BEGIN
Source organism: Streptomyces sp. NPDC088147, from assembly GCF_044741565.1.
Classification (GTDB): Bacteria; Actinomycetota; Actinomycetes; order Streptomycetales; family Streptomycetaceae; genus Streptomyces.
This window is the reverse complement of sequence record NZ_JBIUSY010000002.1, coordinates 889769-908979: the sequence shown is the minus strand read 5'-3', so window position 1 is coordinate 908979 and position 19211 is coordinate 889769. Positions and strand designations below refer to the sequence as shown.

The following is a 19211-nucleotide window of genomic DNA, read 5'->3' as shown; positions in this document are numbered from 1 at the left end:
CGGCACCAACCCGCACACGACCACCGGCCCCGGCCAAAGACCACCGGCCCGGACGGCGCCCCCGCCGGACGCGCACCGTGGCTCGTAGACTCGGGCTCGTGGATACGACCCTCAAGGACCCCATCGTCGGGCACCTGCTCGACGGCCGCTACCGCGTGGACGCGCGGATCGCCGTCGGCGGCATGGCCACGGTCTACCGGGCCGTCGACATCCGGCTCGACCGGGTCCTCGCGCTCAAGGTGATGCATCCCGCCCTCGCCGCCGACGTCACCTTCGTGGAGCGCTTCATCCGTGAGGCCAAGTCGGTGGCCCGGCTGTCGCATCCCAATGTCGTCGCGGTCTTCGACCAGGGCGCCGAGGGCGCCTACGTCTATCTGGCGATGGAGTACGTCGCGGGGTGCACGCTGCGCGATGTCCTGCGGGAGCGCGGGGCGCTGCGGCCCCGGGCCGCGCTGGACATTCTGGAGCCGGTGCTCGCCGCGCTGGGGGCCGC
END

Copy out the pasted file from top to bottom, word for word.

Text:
Source organism: Streptomyces sp. NPDC088147, from assembly GCF_044741565.1.
Classification (GTDB): Bacteria; Actinomycetota; Actinomycetes; order Streptomycetales; family Streptomycetaceae; genus Streptomyces.
This window is the reverse complement of sequence record NZ_JBIUSY010000002.1, coordinates 889769-908979: the sequence shown is the minus strand read 5'-3', so window position 1 is coordinate 908979 and position 19211 is coordinate 889769. Positions and strand designations below refer to the sequence as shown.

The following is a 19211-nucleotide window of genomic DNA, read 5'->3' as shown; positions in this document are numbered from 1 at the left end:
CGGCACCAACCCGCACACGACCACCGGCCCCGGCCAAAGACCACCGGCCCGGACGGCGCCCCCGCCGGACGCGCACCGTGGCTCGTAGACTCGGGCTCGTGGATACGACCCTCAAGGACCCCATCGTCGGGCACCTGCTCGACGGCCGCTACCGCGTGGACGCGCGGATCGCCGTCGGCGGCATGGCCACGGTCTACCGGGCCGTCGACATCCGGCTCGACCGGGTCCTCGCGCTCAAGGTGATGCATCCCGCCCTCGCCGCCGACGTCACCTTCGTGGAGCGCTTCATCCGTGAGGCCAAGTCGGTGGCCCGGCTGTCGCATCCCAATGTCGTCGCGGTCTTCGACCAGGGCGCCGAGGGCGCCTACGTCTATCTGGCGATGGAGTACGTCGCGGGGTGCACGCTGCGCGATGTCCTGCGGGAGCGCGGGGCGCTGCGGCCCCGGGCCGCGCTGGACATTCTGGAGCCGGTGCTCGCCGCGCTGGGGGCCGC